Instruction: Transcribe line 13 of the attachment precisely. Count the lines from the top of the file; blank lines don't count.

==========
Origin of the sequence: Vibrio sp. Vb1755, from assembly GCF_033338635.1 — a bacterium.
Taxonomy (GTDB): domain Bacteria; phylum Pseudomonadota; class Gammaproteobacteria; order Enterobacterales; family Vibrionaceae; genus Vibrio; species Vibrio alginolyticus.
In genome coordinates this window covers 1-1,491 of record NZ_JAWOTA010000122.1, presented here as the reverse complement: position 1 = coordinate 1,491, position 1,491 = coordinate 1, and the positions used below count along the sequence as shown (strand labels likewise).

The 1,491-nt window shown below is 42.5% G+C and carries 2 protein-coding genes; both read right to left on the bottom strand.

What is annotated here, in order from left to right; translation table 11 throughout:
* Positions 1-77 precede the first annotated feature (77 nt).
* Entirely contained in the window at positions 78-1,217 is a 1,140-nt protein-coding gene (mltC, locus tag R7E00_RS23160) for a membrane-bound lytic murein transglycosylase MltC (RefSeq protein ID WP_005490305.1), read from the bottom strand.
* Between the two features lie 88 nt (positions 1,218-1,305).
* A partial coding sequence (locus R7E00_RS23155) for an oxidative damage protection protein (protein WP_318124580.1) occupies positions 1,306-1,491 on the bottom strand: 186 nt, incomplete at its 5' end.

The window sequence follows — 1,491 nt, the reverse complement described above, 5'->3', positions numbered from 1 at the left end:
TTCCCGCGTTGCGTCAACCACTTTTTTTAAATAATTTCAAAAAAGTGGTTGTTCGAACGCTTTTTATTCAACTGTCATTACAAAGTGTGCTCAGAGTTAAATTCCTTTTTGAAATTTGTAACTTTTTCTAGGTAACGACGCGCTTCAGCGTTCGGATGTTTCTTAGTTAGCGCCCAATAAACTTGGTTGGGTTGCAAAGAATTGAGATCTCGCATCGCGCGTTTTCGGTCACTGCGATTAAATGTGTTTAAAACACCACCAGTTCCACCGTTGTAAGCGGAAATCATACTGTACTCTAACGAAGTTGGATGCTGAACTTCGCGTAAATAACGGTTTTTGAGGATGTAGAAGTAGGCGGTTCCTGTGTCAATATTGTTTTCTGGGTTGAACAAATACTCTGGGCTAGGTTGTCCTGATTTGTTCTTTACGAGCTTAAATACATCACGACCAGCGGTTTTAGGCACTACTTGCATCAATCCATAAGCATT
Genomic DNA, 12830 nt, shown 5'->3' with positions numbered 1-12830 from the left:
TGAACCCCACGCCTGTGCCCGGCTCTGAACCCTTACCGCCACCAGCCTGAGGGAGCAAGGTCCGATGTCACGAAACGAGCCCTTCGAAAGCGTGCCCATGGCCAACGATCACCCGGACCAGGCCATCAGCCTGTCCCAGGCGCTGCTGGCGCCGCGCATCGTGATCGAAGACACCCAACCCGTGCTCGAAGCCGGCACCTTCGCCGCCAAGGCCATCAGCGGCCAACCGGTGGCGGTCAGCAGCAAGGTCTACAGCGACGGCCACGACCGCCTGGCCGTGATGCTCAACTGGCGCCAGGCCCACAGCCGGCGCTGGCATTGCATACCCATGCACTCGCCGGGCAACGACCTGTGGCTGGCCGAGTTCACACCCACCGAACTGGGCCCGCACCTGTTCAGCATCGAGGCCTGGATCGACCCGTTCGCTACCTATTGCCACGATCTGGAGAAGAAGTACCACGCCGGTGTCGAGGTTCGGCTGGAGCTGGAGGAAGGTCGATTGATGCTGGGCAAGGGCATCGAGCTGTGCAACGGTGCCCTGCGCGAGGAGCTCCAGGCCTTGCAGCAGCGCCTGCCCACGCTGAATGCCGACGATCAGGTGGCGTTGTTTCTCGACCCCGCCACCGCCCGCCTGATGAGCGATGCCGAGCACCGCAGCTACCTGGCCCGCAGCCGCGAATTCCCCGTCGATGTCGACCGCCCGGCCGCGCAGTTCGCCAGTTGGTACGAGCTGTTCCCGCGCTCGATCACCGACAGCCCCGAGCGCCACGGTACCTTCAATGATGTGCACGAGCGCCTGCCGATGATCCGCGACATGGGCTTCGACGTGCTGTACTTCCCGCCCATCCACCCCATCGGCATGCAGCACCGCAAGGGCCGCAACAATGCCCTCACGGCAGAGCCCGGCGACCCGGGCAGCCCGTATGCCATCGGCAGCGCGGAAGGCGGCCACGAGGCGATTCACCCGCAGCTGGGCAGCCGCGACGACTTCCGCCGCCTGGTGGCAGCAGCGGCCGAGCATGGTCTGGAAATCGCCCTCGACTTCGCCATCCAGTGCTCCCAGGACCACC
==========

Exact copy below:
TGAACCCCACGCCTGTGCCCGGCTCTGAACCCTTACCGCCACCAGCCTGAGGGAGCAAGGTCCGATGTCACGAAACGAGCCCTTCGAAAGCGTGCCCATGGCCAACGATCACCCGGACCAGGCCATCAGCCTGTCCCAGGCGCTGCTGGCGCCGCGCATCGTGATCGAAGACACCCAACCCGTGCTCGAAGCCGGCACCTTCGCCGCCAAGGCCATCAGCGGCCAACCGGTGGCGGTCAGCAGCAAGGTCTACAGCGACGGCCACGACCGCCTGGCCGTGATGCTCAACTGGCGCCAGGCCCACAGCCGGCGCTGGCATTGCATACCCATGCACTCGCCGGGCAACGACCTGTGGCTGGCCGAGTTCACACCCACCGAACTGGGCCCGCACCTGTTCAGCATCGAGGCCTGGATCGACCCGTTCGCTACCTATTGCCACGATCTGGAGAAGAAGTACCACGCCGGTGTCGAGGTTCGGCTGGAGCTGGAGGAAGGTCGATTGATGCTGGGCAAGGGCATCGAGCTGTGCAACGGTGCCCTGCGCGAGGAGCTCCAGGCCTTGCAGCAGCGCCTGCCCACGCTGAATGCCGACGATCAGGTGGCGTTGTTTCTCGACCCCGCCACCGCCCGCCTGATGAGCGATGCCGAGCACCGCAGCTACCTGGCCCGCAGCCGCGAATTCCCCGTCGATGTCGACCGCCCGGCCGCGCAGTTCGCCAGTTGGTACGAGCTGTTCCCGCGCTCGATCACCGACAGCCCCGAGCGCCACGGTACCTTCAATGATGTGCACGAGCGCCTGCCGATGATCCGCGACATGGGCTTCGACGTGCTGTACTTCCCGCCCATCCACCCCATCGGCATGCAGCACCGCAAGGGCCGCAACAATGCCCTCACGGCAGAGCCCGGCGACCCGGGCAGCCCGTATGCCATCGGCAGCGCGGAAGGCGGCCACGAGGCGATTCACCCGCAGCTGGGCAGCCGCGACGACTTCCGCCGCCTGGTGGCAGCAGCGGCCGAGCATGGTCTGGAAATCGCCCTCGACTTCGCCATCCAGTGCTCCCAGGACCACC